The occurrence of inflammatory respiratory diseases, such as asthma, has increased dramatically in the past decade. This rate of increase is more than can be accounted for by genetic drift alone and suggests a role for the environment. Many hypotheses attempt to explain this phenomenon by citing better hygiene, environmental pollution, viral respiratory tract infections, and/or loss of some protective effect found in a rural lifestyle as culprits in disease initiation and exacerbation. This proposal seeks to determine if exposure during early neonatal life to ultrafine particles (PM0.1) typically produced from thermal remediation of hazardous wastes leads to predisposition, development of, or exacerbation of allergic respiratory disease in the adult. Our hypothesis is that PM0.1 generated from the combustion/thermal degradation of hazardous wastes contains persistent, surface-stabilized free radicals that in neonates interact with epithelial-mucosal surfaces and modulate the adaptive immune response leading to adult airways disease such as asthma. In the short term, this proposal will explore the validity of this hypothesis by accomplishing the following specific aims: 1) characterize the ability of PM0.1 to produce oxidative stress within the lung using biochemical and proteomic approaches;2) define the impact of PM0.1 on pulmonary pathophysiology of neonatal rats;and 3) elucidate the cellular and molecular events by which PM0.1-induced increases in reactive oxygen species lead to pulmonary and/or immune dysfunction in adults. The long-term objective of our laboratory is to realize the initiators of the immunological and pathophysiological changes that occur during the early stages of pulmonary airways disease and ultimately to understand the fundamental causes of asthma so that more effective interventions and therapy may be developed. Completion of the proposed studies will provide insight into how combustion/thermal degradation of waste affects the development of inflammatory airways disease in children with the expectation of valid extrapolation to human inflammatory airways disease, such as asthma. The outcome of these studies will not only have important implications for public health but also for public environmental policy, since currently there are no air quality standards for PM0.1.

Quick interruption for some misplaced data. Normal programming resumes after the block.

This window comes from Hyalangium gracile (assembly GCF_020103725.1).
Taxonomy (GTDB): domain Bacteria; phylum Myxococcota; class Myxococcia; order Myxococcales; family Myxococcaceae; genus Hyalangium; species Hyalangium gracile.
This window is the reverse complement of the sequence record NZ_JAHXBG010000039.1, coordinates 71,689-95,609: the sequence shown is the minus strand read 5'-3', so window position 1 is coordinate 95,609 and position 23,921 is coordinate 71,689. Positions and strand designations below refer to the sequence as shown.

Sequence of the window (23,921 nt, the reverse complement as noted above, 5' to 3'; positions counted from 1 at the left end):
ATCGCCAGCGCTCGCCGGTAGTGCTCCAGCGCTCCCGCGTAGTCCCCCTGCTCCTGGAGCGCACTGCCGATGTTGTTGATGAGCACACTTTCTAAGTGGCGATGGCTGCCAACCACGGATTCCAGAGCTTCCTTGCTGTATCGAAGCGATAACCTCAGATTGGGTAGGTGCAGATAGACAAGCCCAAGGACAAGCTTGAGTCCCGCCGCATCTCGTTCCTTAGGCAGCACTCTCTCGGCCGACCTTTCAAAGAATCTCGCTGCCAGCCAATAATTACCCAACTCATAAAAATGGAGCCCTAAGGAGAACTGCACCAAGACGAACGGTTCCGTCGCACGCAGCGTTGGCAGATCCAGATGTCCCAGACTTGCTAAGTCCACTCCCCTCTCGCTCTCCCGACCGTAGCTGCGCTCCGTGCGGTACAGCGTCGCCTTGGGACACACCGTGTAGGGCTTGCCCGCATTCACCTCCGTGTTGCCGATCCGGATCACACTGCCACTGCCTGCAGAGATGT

National Institute of Health (NIH)
National Institute of Environmental Health Sciences (NIEHS)
Research Project (R01)
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Special Emphasis Panel (ZES1-JAB-C (ON))
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Nadadur, Srikanth
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Louisiana State Univ Hsc New Orleans
Schools of Medicine
New Orleans
United States
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